Like The Golf Fix on Facebook: Let’s Do This!
Follow The Golf Fix on Twitter: @TheGolfFix
-Green Reading: In order to make a putt, you need to be able to judge the correct break and speed of the green, so you need to walk the path of your putt. Feel the slope of the ground beneath your feet. The brain is an incredible organ, and when you walk the path of your putt your brain will help you judge how hard to hit the putt. Also, you need to learn from all of your partners' putts. Each putt will tell you something about the green. So when you sink your putt, be sure to thank your buddy.
-Grip: To hit good putts, the proper grip is crucial. Place the grip through the lifeline of your hands and the putter shaft should be on the same plane as your forearms. A drill to make sure the grip is in the lifeline is to simply hit putts with your trail hand.
-Stroke: The two main types of putting stroke are straight back & straight through and arc. Try them both and pick the one that is most comfortable for you. During your stroke, you must control the putter face and keep it stable. Specific putters are built for specific strokes.
-Final Thought: Create a routine that you do before every putt. It does not matter what you do, but make sure it is the exact same thing every time. When the pressure moments arise, you will be glad you have a routine to ease the nerves and then you'll drain the putt.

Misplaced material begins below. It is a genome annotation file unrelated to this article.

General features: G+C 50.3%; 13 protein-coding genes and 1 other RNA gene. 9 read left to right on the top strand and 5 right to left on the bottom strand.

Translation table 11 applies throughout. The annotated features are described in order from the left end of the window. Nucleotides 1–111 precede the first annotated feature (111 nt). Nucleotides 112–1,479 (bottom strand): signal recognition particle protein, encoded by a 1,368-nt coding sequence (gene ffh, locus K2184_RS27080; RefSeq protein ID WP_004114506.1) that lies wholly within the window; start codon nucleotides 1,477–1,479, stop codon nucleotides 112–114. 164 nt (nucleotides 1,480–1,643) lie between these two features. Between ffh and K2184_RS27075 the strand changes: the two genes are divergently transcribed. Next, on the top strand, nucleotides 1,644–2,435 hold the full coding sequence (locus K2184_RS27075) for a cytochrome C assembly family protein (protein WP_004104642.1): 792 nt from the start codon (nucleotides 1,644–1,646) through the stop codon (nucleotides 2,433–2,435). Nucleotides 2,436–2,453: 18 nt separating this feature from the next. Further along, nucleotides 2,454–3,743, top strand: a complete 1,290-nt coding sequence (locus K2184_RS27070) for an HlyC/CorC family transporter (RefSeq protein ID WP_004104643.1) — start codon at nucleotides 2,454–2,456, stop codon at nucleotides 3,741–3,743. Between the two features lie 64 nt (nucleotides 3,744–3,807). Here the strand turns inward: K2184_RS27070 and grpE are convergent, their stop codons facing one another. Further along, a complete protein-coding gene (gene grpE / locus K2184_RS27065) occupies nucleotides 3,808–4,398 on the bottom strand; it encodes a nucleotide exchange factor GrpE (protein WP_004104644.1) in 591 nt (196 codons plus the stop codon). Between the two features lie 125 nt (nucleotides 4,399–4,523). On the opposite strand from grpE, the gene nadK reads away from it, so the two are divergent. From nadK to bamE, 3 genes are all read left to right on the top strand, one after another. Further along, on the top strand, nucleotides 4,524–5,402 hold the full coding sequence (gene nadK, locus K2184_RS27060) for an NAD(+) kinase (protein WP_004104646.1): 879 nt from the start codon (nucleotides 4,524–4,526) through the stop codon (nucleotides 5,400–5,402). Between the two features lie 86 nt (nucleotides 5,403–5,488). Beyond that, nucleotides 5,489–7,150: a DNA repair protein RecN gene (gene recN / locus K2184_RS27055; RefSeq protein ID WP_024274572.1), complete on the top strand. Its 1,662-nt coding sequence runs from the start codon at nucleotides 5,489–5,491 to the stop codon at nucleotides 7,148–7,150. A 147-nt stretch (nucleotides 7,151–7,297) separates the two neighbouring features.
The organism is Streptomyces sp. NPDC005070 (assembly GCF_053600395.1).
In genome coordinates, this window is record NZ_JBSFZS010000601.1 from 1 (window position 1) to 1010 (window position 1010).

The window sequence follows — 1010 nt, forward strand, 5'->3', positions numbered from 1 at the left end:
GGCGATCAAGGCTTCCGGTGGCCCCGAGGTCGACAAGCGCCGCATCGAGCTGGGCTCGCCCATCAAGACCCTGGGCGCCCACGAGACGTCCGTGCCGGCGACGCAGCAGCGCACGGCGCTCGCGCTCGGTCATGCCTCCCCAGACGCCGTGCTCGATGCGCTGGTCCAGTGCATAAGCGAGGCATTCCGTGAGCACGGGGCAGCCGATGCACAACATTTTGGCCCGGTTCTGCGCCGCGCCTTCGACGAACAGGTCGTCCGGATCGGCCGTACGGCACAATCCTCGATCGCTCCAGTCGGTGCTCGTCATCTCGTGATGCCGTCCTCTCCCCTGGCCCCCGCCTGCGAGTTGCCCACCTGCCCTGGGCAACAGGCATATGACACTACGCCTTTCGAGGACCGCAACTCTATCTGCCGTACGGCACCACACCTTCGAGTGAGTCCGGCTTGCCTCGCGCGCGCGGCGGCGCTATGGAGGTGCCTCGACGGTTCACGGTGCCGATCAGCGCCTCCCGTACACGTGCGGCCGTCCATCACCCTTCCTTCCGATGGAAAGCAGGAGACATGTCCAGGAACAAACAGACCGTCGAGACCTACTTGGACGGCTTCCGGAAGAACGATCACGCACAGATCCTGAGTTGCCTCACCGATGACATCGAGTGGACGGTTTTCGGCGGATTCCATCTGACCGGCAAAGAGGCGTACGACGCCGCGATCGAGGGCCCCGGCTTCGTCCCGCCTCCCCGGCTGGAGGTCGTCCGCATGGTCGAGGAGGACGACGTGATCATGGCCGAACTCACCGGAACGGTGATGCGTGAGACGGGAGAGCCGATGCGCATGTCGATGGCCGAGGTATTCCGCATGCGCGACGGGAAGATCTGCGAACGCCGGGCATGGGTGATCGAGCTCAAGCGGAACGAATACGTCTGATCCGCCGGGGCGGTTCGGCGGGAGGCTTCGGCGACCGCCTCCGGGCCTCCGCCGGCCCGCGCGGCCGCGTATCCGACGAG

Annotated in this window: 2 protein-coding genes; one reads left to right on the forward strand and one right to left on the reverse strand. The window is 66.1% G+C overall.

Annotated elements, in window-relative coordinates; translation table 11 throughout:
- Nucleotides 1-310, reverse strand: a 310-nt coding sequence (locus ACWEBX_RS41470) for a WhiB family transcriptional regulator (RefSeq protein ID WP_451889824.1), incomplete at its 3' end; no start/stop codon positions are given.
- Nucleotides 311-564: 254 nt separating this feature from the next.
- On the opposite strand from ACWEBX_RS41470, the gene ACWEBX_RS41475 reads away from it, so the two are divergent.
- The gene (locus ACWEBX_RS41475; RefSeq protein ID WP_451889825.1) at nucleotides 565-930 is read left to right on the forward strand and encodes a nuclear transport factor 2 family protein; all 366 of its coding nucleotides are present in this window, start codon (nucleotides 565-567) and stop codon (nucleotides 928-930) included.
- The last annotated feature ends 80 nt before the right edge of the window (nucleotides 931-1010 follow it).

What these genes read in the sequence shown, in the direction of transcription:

Next Week’s Show: PGA Championship Special
Live On The Range at Kiawah Island
Monday 8PM ET
-Michael Breed will be live on the range from the site of the PGA Championship to teach you the shots the pros will need at Kiawah Island
-Breed will be joined by a PGA Professional in the field at the PGA Championship
-Breed will answer twitter questions coming in live during the show (join the conversation: #GolfFix)
-Post your questions for next week on Email, Facebook or Twitter
Breed's Blog - Putting Special
Simpson WDs from RSM, tweets his father is ill
ST. SIMONS ISLAND, Ga. – Following rounds of 67-68, Webb Simpson was in 12th place entering the weekend at the RSM Classic before he withdrew prior to Saturday’s third round.
On Saturday afternoon, Simpson tweeted that he withdrew due to an illness in his family.
“Thanks to [Davis Love III] for being such a great tournament host. I [withdrew] due to my dad being sick and living his last days,” Simpson posted on Twitter on Saturday afternoon.
Simpson’s father, Sam, caddied for his son during amateur events, and Webb Simpson started playing golf after following his father to the course on family vacations to North Carolina.